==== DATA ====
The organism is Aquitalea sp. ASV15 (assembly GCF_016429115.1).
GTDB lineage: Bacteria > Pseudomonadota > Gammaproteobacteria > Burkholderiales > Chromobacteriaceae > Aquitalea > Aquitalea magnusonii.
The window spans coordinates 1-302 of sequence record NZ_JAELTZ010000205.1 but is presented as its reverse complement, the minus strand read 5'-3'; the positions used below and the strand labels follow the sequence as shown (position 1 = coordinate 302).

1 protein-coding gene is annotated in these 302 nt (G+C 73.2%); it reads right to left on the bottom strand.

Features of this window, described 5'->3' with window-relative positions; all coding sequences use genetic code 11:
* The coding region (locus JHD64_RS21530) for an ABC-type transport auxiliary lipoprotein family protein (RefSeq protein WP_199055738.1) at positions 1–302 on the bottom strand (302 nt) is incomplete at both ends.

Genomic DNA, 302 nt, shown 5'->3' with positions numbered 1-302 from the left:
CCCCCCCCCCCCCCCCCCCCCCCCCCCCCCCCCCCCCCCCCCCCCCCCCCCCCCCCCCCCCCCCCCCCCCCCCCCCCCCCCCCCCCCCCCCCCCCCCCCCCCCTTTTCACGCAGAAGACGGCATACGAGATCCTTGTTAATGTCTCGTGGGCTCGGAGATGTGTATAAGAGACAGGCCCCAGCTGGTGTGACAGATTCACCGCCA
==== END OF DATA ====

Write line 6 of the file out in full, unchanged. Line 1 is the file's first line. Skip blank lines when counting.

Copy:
* The coding region (locus JHD64_RS21530) for an ABC-type transport auxiliary lipoprotein family protein (RefSeq protein WP_199055738.1) at positions 1–302 on the bottom strand (302 nt) is incomplete at both ends.